The Last Faust, directed by Philipp Humm, is the newest manifestation of the Faustian covenant. Based on Faust I & II by Johann Wolfgang Von Goethe set in a terrifying dystopian future. The technology of the world has turned against humanity, and Dr. Goodfellow (Berkoff) sits in seclusion recounting, for posterity, the story of his predecessor to his android, Paris (De La Renta). Through their interaction, the story of Faust’s bargain with the devil unfolds before us.
Steven Berkoff’s performance as the narrator of Faust’s (Handcock) journey through space and time in the pursuit of knowledge and pleasure is very stirring and full of passion. The Shakespearean cadence of his speech and storyteller will make you hang on his every word. The same goes for most of those involved, given their respective impassioned display of acting.
“…technology of the world has turned against humanity…”
The worst that can be said of this film is its editing. For the most part, it is as proper and immaculate as one would expect from a movie of such caliber. Yet there are one or two scenes that are cut so roughly that they seem more accidental than artfully inspired.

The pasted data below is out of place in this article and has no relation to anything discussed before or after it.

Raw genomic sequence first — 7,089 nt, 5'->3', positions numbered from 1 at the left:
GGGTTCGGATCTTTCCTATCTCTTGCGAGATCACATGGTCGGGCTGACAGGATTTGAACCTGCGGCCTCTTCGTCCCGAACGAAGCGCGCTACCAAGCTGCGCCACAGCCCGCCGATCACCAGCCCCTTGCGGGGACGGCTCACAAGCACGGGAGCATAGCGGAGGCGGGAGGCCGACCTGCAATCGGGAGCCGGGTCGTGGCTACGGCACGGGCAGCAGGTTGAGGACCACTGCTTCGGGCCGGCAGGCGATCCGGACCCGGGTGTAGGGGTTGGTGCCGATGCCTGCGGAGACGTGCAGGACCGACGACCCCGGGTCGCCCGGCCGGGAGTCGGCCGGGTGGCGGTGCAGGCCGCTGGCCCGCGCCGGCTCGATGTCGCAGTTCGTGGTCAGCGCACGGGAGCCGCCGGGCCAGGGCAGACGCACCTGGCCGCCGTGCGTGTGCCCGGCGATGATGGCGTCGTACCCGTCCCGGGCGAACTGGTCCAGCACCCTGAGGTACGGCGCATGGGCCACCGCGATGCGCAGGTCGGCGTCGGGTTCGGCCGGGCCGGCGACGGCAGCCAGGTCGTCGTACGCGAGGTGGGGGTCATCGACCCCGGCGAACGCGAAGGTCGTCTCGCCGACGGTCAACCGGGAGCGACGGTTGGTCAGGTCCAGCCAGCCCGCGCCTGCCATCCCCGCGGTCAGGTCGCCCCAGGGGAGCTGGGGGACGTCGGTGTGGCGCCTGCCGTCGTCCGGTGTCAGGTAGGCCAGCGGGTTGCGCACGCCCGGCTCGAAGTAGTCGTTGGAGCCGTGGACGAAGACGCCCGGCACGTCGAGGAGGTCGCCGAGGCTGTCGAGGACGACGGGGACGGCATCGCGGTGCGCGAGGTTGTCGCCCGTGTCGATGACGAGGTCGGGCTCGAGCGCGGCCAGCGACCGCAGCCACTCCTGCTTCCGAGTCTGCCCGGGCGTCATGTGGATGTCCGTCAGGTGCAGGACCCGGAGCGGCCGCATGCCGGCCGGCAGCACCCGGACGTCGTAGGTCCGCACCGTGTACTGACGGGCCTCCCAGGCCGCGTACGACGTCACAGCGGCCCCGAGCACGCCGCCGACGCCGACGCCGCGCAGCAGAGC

It is not shot like a conventional movie, but more akin to a stage performance set to film. And in this aspect, it is the most faithful to the source material as it was originally meant to be a play after all. Though its “modern art” method of performance will not be to the liking of all, the continued adherence to the spoken verse of the original text is still masterful.
Be you a patron of the theater, a longtime fan of Goethe, or simply seeking an introduction to the story of Faust, this movie satiates all. Even the casual observer will have a good time with this film.